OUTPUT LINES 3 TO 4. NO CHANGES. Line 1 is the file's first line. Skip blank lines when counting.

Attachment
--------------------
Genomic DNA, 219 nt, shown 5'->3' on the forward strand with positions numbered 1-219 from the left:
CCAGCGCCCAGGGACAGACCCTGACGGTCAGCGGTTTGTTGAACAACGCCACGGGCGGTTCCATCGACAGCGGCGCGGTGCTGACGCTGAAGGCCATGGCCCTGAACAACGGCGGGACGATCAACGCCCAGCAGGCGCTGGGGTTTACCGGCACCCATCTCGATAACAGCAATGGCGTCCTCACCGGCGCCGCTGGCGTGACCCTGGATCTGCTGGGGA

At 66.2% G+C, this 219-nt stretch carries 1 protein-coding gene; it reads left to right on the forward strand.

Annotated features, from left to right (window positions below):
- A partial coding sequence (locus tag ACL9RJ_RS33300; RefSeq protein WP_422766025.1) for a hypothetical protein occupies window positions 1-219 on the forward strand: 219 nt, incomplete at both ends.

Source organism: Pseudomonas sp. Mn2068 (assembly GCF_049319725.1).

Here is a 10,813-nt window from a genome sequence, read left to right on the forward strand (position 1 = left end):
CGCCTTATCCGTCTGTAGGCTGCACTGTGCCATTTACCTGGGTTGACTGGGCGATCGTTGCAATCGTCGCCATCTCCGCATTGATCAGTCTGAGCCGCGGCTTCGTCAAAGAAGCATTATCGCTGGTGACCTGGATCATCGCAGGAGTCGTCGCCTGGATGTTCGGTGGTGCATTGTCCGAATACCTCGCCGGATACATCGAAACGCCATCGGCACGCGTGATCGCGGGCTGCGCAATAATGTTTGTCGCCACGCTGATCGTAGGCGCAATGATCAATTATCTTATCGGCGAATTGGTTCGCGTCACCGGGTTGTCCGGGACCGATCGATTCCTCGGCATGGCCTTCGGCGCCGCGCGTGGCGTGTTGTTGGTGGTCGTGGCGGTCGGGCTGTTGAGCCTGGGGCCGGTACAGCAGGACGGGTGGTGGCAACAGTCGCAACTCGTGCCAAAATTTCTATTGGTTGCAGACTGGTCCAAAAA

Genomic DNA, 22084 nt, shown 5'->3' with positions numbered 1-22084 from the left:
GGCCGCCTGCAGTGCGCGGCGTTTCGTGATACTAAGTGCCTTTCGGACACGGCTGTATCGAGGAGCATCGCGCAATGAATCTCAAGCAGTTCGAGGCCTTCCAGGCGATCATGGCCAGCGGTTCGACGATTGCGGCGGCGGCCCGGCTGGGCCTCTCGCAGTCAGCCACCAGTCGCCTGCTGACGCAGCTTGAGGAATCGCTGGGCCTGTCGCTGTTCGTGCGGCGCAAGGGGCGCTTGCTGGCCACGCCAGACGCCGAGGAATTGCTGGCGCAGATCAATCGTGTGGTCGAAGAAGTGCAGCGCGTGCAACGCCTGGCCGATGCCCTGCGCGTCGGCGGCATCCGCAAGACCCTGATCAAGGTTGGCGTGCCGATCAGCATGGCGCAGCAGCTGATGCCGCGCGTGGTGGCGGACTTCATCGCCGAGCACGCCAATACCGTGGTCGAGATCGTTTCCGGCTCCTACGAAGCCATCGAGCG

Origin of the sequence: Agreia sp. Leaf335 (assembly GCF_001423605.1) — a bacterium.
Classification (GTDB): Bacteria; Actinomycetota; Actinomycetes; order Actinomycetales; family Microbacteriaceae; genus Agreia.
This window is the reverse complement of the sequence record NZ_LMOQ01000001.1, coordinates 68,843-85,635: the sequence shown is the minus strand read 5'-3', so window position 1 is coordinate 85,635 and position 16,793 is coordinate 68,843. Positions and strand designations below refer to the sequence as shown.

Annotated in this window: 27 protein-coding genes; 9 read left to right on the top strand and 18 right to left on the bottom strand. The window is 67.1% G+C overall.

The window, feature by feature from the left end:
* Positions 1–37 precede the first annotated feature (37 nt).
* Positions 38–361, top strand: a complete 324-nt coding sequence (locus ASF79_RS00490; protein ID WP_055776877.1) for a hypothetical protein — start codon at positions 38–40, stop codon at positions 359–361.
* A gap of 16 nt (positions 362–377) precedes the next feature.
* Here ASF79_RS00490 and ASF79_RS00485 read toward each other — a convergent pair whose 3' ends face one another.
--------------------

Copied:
At 66.2% G+C, this 219-nt stretch carries 1 protein-coding gene; it reads left to right on the forward strand.

Annotated features, from left to right (window positions below):